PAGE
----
- In July 2002, an American AC-130 gunship bombed a wedding party in Afghanistan, killing forty-eight people and wounding another 117. It was said that the celebrants, firing guns into the air, were mistaken for anti-aircraft artillery. Another wedding party near Deh Bala was bombed in July 2008, killing forty-seven. Yet another wedding party was struck in December 2013, killing ten and wounding twenty-four. From the air, any gathering looks menacing, but not all are.
- In August 2008, an American airstrike killed ninety civilians, including sixty children, in the Afghan village of Nawabad as the village prepared for a memorial service.
- In October 2015, the United States mistakenly bombed a hospital in Kunduz, Afghanistan, killing thirty doctors, patients, and civilians. It was mistakenly thought to be a Taliban-controlled building.
Have I left anything out? Oh yes, the 2002 targeting of the entire nation of Iraq—based on the faulty intelligence of nonexistent WMDs. That debacle unleashed chaos in the region, resulted in the deaths of well over 100,000 Iraqis, the killing of more than 4,000 US troops, another 32,000 wounded, and a cudgel handed to terrorists who to this day reap the fruits of that erroneous intelligence.
Is there something to be learned from these lethal debacles that might help us avoid future calamities?
Actionable intelligence is just that—intelligence that is timely enough that one can take action based upon it. But intelligence is never foolproof, especially in an age of overhead satellite imagery. In the past, the process of delivering deadly payloads often provided a window of time to reassess and even recall a mission. Now decisions are made faster, often with tragic consequences.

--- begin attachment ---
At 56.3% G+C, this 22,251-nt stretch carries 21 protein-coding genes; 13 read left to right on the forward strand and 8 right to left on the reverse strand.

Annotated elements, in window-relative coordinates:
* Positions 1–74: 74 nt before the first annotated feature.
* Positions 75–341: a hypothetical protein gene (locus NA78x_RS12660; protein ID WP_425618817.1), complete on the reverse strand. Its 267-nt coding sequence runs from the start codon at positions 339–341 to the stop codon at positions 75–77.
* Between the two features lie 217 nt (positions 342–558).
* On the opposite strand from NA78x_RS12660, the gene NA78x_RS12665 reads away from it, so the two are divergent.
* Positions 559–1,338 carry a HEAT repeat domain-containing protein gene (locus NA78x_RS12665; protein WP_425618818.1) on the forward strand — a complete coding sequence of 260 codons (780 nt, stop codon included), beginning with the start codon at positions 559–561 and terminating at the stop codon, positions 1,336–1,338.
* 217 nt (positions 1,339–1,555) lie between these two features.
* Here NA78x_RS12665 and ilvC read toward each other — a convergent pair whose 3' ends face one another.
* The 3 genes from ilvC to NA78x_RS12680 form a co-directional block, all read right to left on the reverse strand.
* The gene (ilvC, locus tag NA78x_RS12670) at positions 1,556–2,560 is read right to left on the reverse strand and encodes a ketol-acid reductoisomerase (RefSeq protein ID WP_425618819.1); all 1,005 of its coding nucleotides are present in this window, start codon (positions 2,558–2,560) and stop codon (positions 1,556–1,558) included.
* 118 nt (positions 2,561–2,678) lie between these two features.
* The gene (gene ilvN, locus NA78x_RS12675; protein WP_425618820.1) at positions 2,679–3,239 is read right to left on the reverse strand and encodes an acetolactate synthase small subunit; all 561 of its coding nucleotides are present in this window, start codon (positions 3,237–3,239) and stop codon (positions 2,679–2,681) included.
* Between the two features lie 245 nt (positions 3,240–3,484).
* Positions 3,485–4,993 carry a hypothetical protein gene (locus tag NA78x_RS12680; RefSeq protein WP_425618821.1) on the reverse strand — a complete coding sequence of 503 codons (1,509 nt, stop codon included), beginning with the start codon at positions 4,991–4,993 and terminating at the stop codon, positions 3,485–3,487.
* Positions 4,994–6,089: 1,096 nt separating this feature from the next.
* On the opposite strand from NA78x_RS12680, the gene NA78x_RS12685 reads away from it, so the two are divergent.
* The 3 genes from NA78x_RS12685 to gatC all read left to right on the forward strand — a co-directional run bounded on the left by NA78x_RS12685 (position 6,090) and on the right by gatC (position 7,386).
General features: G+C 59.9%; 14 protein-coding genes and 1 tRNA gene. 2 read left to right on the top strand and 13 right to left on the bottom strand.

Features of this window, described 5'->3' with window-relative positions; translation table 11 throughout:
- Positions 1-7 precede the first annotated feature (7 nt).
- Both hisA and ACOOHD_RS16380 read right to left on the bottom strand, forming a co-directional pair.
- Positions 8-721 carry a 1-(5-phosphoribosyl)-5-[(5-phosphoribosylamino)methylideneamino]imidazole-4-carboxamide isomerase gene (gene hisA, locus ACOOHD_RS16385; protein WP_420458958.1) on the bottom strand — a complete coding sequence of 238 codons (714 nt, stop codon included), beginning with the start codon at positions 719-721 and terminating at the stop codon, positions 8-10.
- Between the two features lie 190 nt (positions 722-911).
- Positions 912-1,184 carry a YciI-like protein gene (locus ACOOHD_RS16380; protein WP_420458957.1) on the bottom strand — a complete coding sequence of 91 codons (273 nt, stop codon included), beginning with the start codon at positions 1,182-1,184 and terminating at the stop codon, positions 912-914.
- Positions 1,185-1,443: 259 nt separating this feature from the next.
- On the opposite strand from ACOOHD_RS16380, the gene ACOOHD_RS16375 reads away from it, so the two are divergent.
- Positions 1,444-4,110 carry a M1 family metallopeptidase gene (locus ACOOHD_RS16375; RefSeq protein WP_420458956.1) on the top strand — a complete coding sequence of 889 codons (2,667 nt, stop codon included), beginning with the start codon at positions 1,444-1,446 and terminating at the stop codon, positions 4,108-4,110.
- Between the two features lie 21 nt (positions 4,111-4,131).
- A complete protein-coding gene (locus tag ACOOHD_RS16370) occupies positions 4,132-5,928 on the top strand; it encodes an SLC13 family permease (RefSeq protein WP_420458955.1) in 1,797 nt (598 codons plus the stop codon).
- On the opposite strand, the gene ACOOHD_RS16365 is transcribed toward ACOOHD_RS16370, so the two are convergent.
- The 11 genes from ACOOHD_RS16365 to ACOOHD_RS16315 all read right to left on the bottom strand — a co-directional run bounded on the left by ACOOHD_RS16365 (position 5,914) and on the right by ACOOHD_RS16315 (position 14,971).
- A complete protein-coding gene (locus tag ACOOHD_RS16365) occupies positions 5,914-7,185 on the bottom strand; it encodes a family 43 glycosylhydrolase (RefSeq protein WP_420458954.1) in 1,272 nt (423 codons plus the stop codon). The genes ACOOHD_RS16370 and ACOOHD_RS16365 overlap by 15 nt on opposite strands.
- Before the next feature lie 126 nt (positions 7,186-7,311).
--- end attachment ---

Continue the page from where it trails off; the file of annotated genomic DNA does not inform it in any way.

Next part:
The casualties of these mistakes cannot be counted in bodies alone. Also lost is strategic, political, and moral capital. Last month’s attack in Syria put the fragile ceasefire there in even greater jeopardy and gave Syrian and Russian forces a get-out-of-jail-free card for their next offense. The Russians have called for an emergency session of the UN Security Council, and as cynical and self-interested as that request surely is, a similar attack on an American ally—say a British or French convoy, much less, an American one—would have provoked a similar response.
The notion that war and intelligence blunders are inseparable twins is inadequate in an age of cruise missiles, drones, and remotely run wars. When opportunism descends into impulsiveness, disaster soon follows. In an era of joystick warfare, high explosives, and public impatience to get the job done, such occurrences are becoming the new norm and the American conscience seems increasingly numbed. Not so America’s adversaries.
America’s intelligence apparatus and the Pentagon needs to step back and see if the pattern of mistakes demands a broader review of the thresholds that must be crossed before buttons are pushed and “precision” weapons dispatched. Otherwise, the military’s after-action reports—and its diplomatic legacy—will increasingly be reduced to six words: “Act in haste, repent in leisure.”
Ted Gup is a Boston-based author, Pulitzer finalist, and former Washington Post reporter who has written frequently on the CIA and intelligence matters. His books include Book of Honor about the CIA, and Nation of Secrets.